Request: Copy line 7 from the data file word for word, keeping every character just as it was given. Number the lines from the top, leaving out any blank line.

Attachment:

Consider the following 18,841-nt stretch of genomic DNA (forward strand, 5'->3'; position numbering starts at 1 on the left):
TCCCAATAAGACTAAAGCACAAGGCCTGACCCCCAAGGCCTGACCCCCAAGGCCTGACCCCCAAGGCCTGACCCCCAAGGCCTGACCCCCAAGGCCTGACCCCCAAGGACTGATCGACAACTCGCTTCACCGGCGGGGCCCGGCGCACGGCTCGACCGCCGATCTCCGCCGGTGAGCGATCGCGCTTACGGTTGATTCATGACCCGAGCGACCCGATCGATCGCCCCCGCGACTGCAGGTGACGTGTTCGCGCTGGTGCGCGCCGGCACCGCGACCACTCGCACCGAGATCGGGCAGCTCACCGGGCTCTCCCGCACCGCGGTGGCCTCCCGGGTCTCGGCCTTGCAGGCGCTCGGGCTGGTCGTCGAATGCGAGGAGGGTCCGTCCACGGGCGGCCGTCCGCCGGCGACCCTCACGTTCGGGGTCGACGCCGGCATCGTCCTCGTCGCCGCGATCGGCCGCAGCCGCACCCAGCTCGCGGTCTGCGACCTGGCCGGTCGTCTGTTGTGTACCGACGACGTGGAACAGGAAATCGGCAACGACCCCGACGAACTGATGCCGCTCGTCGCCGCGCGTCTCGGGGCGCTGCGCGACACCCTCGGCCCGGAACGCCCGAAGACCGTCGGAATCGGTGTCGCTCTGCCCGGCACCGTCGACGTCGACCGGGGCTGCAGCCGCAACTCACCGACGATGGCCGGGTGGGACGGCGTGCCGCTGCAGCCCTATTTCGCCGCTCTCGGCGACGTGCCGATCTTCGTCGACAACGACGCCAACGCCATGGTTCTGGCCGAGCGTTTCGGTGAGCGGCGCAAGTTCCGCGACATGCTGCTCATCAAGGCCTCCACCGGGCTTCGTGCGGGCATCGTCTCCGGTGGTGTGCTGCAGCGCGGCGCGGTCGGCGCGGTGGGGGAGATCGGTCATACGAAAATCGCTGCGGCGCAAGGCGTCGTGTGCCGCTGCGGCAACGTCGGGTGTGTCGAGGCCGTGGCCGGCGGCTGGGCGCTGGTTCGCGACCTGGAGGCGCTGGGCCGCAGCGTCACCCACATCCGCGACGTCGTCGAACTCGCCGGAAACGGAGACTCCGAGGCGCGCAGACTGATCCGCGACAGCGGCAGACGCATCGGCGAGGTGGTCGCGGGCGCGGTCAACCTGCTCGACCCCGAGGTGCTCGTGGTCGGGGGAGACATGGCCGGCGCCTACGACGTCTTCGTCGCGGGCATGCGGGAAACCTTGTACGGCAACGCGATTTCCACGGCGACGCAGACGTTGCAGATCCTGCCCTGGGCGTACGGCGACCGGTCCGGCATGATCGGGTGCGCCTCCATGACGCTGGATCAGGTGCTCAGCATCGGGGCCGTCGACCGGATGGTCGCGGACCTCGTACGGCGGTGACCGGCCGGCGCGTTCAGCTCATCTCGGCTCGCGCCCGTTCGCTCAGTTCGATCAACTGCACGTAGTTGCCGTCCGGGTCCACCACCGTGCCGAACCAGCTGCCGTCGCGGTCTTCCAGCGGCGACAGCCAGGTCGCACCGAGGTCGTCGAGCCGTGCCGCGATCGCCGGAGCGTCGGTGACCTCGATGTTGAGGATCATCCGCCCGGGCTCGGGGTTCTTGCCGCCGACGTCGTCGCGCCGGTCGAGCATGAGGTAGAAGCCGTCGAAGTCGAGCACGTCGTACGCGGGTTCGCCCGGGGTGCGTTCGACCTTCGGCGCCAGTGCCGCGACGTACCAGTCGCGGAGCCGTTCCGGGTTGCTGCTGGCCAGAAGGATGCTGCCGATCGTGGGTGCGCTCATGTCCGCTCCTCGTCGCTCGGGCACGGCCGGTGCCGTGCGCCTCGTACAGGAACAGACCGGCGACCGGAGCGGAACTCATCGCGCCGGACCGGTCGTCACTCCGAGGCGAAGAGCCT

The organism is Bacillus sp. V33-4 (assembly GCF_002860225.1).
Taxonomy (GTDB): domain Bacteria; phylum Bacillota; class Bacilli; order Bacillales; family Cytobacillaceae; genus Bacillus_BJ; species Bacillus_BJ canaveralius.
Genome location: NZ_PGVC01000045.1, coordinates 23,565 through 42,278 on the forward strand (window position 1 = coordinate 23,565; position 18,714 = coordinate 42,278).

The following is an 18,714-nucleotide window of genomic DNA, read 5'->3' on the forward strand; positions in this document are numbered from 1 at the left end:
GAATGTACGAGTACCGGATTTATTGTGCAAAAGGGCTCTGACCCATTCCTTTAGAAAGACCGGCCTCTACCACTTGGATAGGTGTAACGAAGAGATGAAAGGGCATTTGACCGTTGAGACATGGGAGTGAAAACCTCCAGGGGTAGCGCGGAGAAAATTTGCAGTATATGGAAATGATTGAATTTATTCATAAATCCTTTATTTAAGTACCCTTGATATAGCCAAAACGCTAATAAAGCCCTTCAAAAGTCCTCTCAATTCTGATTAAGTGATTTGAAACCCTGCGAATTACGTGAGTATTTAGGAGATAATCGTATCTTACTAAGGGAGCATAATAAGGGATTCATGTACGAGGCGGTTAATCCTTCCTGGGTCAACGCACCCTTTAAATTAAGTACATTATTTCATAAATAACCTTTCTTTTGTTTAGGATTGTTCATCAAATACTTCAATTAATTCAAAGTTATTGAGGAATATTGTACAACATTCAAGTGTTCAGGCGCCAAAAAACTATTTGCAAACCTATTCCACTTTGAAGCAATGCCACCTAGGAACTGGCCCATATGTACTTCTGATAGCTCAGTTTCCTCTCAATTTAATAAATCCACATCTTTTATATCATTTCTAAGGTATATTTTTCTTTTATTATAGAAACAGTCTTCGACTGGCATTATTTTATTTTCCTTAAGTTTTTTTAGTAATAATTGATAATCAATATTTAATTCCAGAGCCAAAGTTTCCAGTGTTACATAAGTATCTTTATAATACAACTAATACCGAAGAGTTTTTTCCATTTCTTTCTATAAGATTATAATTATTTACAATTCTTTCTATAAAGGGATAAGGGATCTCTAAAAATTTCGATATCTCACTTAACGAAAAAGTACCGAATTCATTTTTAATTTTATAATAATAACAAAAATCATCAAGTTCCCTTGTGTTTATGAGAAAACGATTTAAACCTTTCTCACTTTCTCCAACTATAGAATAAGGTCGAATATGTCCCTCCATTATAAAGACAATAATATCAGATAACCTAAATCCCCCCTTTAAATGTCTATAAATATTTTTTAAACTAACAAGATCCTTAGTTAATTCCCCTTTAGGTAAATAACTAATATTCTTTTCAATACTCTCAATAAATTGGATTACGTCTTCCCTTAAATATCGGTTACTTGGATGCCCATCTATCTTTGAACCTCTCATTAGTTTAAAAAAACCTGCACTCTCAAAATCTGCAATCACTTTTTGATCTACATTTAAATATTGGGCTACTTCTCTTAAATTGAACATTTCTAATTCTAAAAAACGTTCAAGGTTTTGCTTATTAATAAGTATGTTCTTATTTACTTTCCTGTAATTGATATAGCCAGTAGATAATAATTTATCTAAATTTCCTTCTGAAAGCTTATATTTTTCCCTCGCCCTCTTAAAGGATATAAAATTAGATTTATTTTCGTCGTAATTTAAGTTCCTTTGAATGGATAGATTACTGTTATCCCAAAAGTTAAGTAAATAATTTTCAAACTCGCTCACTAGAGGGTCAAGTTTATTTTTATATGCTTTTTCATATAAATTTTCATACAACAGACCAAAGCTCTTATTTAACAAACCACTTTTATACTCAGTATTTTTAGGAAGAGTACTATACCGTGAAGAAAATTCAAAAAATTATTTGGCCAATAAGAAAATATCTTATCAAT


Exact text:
GAATGTACGAGTACCGGATTTATTGTGCAAAAGGGCTCTGACCCATTCCTTTAGAAAGACCGGCCTCTACCACTTGGATAGGTGTAACGAAGAGATGAAAGGGCATTTGACCGTTGAGACATGGGAGTGAAAACCTCCAGGGGTAGCGCGGAGAAAATTTGCAGTATATGGAAATGATTGAATTTATTCATAAATCCTTTATTTAAGTACCCTTGATATAGCCAAAACGCTAATAAAGCCCTTCAAAAGTCCTCTCAATTCTGATTAAGTGATTTGAAACCCTGCGAATTACGTGAGTATTTAGGAGATAATCGTATCTTACTAAGGGAGCATAATAAGGGATTCATGTACGAGGCGGTTAATCCTTCCTGGGTCAACGCACCCTTTAAATTAAGTACATTATTTCATAAATAACCTTTCTTTTGTTTAGGATTGTTCATCAAATACTTCAATTAATTCAAAGTTATTGAGGAATATTGTACAACATTCAAGTGTTCAGGCGCCAAAAAACTATTTGCAAACCTATTCCACTTTGAAGCAATGCCACCTAGGAACTGGCCCATATGTACTTCTGATAGCTCAGTTTCCTCTCAATTTAATAAATCCACATCTTTTATATCATTTCTAAGGTATATTTTTCTTTTATTATAGAAACAGTCTTCGACTGGCATTATTTTATTTTCCTTAAGTTTTTTTAGTAATAATTGATAATCAATATTTAATTCCAGAGCCAAAGTTTCCAGTGTTACATAAGTATCTTTATAATACAACTAATACCGAAGAGTTTTTTCCATTTCTTTCTATAAGATTATAATTATTTACAATTCTTTCTATAAAGGGATAAGGGATCTCTAAAAATTTCGATATCTCACTTAACGAAAAAGTACCGAATTCATTTTTAATTTTATAATAATAACAAAAATCATCAAGTTCCCTTGTGTTTATGAGAAAACGATTTAAACCTTTCTCACTTTCTCCAACTATAGAATAAGGTCGAATATGTCCCTCCATTATAAAGACAATAATATCAGATAACCTAAATCCCCCCTTTAAATGTCTATAAATATTTTTTAAACTAACAAGATCCTTAGTTAATTCCCCTTTAGGTAAATAACTAATATTCTTTTCAATACTCTCAATAAATTGGATTACGTCTTCCCTTAAATATCGGTTACTTGGATGCCCATCTATCTTTGAACCTCTCATTAGTTTAAAAAAACCTGCACTCTCAAAATCTGCAATCACTTTTTGATCTACATTTAAATATTGGGCTACTTCTCTTAAATTGAACATTTCTAATTCTAAAAAACGTTCAAGGTTTTGCTTATTAATAAGTATGTTCTTATTTACTTTCCTGTAATTGATATAGCCAGTAGATAATAATTTATCTAAATTTCCTTCTGAAAGCTTATATTTTTCCCTCGCCCTCTTAAAGGATATAAAATTAGATTTATTTTCGTCGTAATTTAAGTTCCTTTGAATGGATAGATTACTGTTATCCCAAAAGTTAAGTAAATAATTTTCAAACTCGCTCACTAGAGGGTCAAGTTTATTTTTATATGCTTTTTCATATAAATTTTCATACAACAGACCAAAGCTCTTATTTAACAAACCACTTTTATACTCAGTATTTTTAGGAAGAGTACTATACCGTGAAGAAAATTCAAAAAATTATTTGGCCAATAAGAAAATATCTTATCAAT